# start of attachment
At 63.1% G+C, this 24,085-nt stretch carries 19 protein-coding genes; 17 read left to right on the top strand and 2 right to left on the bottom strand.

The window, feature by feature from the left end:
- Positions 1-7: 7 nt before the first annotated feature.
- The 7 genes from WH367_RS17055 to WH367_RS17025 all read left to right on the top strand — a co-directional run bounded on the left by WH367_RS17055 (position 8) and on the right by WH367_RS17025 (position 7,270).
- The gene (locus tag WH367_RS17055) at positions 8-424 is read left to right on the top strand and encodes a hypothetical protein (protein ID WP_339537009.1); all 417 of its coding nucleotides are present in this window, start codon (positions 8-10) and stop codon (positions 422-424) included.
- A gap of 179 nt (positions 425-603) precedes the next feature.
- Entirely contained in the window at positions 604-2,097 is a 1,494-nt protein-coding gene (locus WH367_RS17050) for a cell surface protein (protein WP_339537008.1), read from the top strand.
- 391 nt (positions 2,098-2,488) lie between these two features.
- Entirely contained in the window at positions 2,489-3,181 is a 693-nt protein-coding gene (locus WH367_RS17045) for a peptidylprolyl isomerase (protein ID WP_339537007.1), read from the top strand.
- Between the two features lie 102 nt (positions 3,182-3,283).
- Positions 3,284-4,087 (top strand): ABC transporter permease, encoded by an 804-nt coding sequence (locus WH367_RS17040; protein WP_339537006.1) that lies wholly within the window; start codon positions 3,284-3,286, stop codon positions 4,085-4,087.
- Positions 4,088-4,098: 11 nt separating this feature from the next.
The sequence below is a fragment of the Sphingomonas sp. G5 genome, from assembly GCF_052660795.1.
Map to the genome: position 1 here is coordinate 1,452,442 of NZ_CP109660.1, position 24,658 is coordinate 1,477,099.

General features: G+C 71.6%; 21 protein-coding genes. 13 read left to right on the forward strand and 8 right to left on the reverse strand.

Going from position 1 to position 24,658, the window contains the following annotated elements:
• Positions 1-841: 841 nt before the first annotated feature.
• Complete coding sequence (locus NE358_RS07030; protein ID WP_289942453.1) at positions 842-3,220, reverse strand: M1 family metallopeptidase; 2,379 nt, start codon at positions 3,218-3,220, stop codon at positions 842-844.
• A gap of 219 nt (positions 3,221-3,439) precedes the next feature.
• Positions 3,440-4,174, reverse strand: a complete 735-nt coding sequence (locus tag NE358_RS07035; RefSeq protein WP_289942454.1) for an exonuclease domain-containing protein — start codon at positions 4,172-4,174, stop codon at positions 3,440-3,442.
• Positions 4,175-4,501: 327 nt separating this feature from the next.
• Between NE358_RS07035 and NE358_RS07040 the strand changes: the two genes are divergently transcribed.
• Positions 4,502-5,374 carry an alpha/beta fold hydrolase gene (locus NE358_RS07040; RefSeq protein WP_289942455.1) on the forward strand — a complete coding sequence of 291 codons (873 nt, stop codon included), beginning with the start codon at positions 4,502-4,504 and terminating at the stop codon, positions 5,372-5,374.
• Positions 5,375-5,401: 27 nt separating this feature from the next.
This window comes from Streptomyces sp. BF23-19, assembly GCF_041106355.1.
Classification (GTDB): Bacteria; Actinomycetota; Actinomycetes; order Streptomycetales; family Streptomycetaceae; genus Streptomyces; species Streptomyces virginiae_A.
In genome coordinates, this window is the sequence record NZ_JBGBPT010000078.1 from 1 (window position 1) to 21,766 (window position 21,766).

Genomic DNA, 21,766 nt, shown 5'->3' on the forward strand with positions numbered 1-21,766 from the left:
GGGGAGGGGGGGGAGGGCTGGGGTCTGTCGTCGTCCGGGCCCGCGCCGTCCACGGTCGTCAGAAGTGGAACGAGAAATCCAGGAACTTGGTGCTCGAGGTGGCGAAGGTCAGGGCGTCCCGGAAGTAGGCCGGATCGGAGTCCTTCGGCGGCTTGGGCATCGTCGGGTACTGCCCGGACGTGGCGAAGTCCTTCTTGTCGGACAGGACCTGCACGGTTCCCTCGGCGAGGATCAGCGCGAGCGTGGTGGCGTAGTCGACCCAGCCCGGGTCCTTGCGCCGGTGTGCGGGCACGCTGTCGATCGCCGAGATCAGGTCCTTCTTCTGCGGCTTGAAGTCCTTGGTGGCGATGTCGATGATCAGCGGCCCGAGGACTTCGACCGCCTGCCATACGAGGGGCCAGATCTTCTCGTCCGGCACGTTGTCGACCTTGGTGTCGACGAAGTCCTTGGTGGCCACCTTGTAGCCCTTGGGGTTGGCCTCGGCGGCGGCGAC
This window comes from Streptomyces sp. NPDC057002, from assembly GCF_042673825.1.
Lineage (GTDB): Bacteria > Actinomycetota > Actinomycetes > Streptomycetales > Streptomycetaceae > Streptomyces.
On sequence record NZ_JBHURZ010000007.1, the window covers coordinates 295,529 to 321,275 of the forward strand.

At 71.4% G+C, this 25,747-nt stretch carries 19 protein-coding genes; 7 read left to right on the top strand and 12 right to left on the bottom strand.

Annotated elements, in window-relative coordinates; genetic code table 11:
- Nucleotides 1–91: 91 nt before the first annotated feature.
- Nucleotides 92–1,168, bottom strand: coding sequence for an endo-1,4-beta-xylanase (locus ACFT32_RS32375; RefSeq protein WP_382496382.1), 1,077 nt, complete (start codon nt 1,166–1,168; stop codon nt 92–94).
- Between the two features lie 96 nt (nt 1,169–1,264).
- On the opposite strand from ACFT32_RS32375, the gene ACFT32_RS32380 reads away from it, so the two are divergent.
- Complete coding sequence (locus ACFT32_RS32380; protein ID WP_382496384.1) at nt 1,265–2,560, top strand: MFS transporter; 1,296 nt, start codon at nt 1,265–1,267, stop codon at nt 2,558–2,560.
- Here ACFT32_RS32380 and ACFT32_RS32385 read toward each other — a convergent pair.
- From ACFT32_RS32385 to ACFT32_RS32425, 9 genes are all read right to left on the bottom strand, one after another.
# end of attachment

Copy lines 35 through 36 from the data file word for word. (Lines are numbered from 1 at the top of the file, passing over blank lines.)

- Nucleotides 1–91: 91 nt before the first annotated feature.
- Nucleotides 92–1,168, bottom strand: coding sequence for an endo-1,4-beta-xylanase (locus ACFT32_RS32375; RefSeq protein WP_382496382.1), 1,077 nt, complete (start codon nt 1,166–1,168; stop codon nt 92–94).